This is most disturbing when we as motorists expect the authorities to ensure that stringent check measures are in place to identify inexperienced rogue operators and to prevent them from entering and operating in the industry. We have also come to expect for the authorities to acknowledge their Duty of Care responsibilities and ensure we (the public) are better protected when we travel in collision repaired motor vehicles. It is a ludicrous situation where someone could simply close a milk bar one day and open a smash repair shop the next with no need to produce relevant credentials.

Whilst some of these ‘dodgy’ operators have certainly learnt the ‘tricks of the trade,’ it does not mean that they have become competent smash repairers, they have simply learnt how to repair collision damaged vehicles to what is termed the ‘industry standard’. It is apparent they still cannot deliver safe crashworthy collision repairs.

However the ‘industry standard’ is a sham. It is nothing more than words which imply a minimum acceptable standard of repair. The truth is there has never been any legislative or executive instrument produced by any government or motoring body to identify exactly what the ‘industry standard’ is.

Conventional collision repairs are conducted on antiquated equipment and with archaic methods.

Note the floor rack apparatus which provides no finite measurement or jig points for accurate repair tolerances.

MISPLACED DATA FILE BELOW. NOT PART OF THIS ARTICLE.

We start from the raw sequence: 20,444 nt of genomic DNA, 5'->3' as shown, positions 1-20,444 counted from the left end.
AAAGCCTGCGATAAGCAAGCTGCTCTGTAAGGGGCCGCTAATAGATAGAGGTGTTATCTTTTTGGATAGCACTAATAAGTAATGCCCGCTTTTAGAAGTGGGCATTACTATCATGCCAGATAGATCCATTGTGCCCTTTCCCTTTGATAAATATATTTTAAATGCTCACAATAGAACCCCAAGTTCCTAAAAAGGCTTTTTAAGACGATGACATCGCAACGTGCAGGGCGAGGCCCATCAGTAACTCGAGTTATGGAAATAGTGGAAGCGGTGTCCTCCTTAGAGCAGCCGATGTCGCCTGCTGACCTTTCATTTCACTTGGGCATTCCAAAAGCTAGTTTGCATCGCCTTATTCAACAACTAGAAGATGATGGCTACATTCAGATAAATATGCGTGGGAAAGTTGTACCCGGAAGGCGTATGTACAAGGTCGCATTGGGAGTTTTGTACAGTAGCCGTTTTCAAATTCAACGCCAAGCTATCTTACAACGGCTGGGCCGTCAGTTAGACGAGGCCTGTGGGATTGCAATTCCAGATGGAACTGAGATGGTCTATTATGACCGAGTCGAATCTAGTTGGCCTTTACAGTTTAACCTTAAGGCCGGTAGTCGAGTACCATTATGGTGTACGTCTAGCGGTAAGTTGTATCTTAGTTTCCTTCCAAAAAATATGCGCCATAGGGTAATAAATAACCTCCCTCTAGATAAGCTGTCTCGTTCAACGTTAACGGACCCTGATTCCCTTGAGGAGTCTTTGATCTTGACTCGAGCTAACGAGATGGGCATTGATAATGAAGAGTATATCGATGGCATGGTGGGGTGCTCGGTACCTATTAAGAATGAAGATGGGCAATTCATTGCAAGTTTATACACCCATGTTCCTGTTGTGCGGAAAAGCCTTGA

Note the chain has no guide facility to determine specific measurements.

Modern Jigging equipment has zero tolerance standards which leave no margin for error of measurement or repair. All vehicles collision repaired on Carbench branded smash repair equipment are reinstated to manufacturers recommended specifications.
The real problem within the industry however does not stem from inadequate work skills or from the lack of formal qualifications alone.

Not having a formal governing or controlling mechanism operating has created a very concerning situation where there is now a surplus of smash repairers for the amount of collision repair work available.

Although this situation significantly impacts upon the food chain for the entire industry, it auspiciously falls into the lap of the insurers. Having an oversupply of smash repairers allows insurers to tender the same collision repair job to many repairers to lower the collision repair cost. The reality is the repairer with the lowest quote usually wins the job. Whilst this method of quoting conveniently keeps the average repair cost low for the insurer, it conversely creates intense completion amongst repairers as they compete amongst themselves to win more work.

Quoting for new collision repair jobs is very stressful for the repairer as their foremost priority is to win the work on which they are quoting at a reasonable tender price. Each repairer knows they are competing against many other repairers to win the same job and it is not uncommon to spend many days submitting multiple quotes and not win one job.